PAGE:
MATERIALS AND METHODS. The research paper is based on the analysis of numerous statements of representatives of states, in which their attitude to the “rules-based order” concept is manifested, positive and critical remarks relating to the concept made by international lawyers, as well as other research papers of Russian and foreign international scholars. The methodological instruments include general scientific and special methods, among them the historical method, methods of formal logic, analysis, synthesis, as well as systemic, comparative legal methods.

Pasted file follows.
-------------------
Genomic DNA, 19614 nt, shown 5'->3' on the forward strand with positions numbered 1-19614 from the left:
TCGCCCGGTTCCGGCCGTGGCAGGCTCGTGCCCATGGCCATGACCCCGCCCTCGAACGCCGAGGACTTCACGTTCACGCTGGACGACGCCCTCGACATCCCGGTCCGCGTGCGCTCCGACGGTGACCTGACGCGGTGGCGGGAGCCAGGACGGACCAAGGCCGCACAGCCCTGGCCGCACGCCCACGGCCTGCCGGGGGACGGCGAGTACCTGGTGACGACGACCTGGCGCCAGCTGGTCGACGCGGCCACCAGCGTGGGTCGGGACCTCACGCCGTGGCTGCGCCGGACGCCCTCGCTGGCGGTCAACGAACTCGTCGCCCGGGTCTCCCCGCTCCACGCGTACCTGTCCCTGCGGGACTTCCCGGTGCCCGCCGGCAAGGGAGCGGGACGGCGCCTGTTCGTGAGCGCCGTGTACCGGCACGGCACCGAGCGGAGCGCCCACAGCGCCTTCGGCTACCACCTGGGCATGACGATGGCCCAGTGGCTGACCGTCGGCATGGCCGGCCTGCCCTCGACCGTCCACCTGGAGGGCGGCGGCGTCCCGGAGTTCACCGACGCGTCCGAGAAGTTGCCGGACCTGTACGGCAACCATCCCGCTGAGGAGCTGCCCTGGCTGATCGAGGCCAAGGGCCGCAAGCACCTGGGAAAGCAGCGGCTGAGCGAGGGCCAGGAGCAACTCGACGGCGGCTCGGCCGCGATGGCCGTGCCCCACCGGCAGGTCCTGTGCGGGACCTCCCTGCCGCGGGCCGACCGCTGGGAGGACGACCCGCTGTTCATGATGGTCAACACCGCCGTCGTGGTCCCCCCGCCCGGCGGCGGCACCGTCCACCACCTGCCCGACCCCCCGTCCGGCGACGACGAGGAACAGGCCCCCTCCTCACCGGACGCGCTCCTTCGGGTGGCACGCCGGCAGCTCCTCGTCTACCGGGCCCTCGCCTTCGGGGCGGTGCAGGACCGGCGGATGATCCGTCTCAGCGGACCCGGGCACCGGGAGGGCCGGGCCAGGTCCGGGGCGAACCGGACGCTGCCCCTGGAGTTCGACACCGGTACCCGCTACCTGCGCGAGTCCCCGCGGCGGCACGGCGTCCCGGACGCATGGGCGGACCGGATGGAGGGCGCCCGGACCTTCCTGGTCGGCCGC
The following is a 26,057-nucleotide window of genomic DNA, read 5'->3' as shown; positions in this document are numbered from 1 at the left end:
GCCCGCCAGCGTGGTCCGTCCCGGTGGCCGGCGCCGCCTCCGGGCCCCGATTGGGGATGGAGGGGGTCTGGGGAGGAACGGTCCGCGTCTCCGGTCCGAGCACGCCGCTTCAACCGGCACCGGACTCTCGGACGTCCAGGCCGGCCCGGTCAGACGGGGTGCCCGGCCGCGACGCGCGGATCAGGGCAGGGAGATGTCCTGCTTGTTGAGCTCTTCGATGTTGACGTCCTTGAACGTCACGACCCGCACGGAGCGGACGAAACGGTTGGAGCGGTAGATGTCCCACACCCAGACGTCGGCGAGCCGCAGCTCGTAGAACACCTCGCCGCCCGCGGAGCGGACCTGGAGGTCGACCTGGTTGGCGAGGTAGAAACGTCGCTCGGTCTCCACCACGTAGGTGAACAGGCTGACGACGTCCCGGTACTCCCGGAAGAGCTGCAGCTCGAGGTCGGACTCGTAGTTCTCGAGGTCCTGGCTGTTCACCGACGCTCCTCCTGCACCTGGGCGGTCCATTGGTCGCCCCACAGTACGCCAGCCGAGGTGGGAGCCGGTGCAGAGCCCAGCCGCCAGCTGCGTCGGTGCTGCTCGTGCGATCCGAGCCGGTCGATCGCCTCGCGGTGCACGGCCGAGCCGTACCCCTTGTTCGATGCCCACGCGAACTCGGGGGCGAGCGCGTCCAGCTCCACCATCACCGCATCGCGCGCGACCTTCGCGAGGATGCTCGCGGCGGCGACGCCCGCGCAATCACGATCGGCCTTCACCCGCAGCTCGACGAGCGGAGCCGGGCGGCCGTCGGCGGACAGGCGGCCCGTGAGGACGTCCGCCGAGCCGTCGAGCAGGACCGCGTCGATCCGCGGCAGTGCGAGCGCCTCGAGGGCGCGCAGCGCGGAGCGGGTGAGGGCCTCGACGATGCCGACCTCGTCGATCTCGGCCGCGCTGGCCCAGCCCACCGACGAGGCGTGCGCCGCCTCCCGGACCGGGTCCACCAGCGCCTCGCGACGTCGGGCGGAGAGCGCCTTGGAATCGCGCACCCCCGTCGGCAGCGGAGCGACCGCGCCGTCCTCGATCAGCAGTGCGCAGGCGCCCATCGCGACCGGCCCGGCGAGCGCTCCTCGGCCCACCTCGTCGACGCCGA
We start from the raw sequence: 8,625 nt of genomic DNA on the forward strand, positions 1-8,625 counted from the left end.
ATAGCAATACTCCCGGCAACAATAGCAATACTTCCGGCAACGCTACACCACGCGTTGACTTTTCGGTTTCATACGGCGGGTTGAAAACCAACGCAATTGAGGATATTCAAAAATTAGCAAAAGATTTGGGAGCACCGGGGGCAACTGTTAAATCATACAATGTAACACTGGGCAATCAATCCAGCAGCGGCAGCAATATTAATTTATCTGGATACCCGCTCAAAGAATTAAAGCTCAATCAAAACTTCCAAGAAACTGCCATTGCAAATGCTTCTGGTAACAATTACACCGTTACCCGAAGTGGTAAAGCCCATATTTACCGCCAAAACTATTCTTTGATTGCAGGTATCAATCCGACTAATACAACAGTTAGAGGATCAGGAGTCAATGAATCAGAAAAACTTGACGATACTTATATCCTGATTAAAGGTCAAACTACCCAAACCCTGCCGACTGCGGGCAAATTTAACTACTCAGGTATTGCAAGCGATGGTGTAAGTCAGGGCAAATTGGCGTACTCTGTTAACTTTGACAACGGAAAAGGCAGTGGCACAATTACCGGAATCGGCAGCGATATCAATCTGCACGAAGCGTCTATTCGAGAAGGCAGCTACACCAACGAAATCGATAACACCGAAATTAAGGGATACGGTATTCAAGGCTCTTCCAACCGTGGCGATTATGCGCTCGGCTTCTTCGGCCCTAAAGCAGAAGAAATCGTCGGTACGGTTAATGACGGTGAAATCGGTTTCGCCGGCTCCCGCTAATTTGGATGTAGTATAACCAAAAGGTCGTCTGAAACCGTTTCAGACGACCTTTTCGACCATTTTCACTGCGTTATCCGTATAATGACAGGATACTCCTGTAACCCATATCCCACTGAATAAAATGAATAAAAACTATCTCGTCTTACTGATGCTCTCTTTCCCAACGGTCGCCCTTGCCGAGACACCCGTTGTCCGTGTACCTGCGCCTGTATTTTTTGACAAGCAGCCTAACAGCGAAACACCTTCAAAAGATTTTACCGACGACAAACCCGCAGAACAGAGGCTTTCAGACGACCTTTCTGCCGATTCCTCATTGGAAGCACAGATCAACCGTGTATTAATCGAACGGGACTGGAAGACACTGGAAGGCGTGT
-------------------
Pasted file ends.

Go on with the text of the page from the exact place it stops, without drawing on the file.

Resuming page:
RESEARCH RESULTS. Although the above-noted questions about the legal meaning of the term “rules-based order” have arisen only in recent years mainly in the context of the anti-Russian rhetoric of Western politicians, the term has been used much earlier at different levels in a wide variety of topics. The question of inconsistent perceptions of this term is another reflection of a more general problem of weakening or strengthening the universal legally binding international order. One of the appropriate interpretive versions of this concept might be that “rules-based order” means first and foremost the world order which is based on norms of international law (which are mandatory as well known), and on applicable non-binding international rules containing a normative element, such as international rules provided in the documents of intergovernmental organizations and conferences, interstate political arrangements, and other mutually accepted rules, formed in the contemporary practice of international relations. This interpretation allows to bring the concept in line with modern international law. Nevertheless, even within such interpretation, it is necessary to respect the distinction between the norms of international law, which are binding, and other rules, which do not create State’s obligations under international law. Thus, unilateral or “blocking” imposition of values of one State on other States under the guise of rules on which, according to the first State, the world order is based, will not be allowed.